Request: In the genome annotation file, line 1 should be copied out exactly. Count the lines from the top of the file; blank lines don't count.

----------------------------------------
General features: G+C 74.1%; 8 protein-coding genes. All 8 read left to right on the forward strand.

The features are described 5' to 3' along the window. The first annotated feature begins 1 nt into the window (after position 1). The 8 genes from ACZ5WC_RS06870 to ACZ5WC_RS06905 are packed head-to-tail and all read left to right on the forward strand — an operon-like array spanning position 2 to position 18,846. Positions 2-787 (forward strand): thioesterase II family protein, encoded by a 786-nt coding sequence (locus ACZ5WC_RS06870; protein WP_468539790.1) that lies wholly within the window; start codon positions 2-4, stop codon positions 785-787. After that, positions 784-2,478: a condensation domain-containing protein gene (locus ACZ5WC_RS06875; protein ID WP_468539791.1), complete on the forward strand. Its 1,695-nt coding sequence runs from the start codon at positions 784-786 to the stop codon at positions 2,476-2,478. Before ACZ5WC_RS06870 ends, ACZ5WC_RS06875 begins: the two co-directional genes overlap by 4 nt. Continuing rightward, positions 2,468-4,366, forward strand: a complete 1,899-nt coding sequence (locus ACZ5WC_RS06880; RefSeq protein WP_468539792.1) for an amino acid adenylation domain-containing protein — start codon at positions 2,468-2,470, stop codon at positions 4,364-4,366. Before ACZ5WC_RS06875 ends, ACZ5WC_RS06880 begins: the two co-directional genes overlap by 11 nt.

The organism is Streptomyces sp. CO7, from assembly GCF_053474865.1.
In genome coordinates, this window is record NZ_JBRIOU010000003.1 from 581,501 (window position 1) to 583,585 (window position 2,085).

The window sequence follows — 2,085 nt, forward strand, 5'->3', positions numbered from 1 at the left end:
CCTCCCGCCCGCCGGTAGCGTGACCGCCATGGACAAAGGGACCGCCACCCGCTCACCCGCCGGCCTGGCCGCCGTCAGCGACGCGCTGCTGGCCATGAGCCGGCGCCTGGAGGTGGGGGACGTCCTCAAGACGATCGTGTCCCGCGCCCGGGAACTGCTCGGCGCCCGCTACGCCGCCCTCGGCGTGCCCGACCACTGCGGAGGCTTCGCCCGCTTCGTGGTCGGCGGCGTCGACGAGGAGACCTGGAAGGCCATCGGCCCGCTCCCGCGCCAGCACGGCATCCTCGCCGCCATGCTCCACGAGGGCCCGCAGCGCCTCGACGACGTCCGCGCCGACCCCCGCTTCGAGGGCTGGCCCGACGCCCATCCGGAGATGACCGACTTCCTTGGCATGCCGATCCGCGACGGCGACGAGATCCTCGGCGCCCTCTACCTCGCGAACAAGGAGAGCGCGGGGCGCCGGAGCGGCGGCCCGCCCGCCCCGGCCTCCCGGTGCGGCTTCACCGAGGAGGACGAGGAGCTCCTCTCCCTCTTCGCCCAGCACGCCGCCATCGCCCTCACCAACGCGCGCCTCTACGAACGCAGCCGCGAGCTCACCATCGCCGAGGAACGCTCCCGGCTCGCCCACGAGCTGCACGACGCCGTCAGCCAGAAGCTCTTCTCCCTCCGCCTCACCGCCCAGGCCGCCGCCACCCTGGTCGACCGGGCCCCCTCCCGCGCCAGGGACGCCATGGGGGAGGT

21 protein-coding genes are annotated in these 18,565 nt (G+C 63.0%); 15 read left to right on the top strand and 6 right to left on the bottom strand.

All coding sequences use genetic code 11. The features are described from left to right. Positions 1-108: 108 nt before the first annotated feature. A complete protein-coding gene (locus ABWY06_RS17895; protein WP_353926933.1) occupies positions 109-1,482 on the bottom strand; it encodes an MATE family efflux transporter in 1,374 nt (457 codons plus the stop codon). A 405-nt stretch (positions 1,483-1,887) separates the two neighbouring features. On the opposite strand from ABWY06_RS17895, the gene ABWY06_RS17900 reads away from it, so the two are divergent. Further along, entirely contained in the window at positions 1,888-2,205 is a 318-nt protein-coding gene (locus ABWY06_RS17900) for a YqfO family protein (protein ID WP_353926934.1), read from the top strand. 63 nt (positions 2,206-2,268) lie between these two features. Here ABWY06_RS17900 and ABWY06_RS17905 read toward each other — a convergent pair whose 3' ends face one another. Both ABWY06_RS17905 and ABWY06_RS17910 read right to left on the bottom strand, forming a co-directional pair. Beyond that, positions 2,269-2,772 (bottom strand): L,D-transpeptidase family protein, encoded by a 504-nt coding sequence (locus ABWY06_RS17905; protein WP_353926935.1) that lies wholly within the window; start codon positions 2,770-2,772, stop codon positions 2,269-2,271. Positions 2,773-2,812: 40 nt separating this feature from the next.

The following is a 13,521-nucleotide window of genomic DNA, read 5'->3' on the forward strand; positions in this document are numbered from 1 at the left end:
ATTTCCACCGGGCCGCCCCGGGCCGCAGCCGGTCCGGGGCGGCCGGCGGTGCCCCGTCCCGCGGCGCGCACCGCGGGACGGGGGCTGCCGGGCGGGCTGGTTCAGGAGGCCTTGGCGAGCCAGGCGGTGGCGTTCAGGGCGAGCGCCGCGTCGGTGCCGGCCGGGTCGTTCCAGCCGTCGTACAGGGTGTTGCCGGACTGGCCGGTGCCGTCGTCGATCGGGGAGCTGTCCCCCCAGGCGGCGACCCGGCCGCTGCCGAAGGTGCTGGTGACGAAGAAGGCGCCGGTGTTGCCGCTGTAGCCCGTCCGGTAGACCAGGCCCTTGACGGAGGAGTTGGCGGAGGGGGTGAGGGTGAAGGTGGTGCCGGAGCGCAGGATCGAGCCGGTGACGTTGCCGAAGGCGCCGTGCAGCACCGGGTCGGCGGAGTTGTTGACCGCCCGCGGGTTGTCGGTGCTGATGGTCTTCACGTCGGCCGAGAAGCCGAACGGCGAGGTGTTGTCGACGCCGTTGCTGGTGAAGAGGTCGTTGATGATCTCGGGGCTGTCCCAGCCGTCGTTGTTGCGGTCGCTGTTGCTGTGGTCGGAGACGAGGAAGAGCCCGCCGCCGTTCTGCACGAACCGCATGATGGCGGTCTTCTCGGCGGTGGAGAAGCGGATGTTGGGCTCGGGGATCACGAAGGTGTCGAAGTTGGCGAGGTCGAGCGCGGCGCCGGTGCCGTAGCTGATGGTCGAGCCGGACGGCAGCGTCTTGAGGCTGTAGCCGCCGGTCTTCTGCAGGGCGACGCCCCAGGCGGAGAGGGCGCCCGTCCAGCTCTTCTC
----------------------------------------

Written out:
General features: G+C 74.1%; 8 protein-coding genes. All 8 read left to right on the forward strand.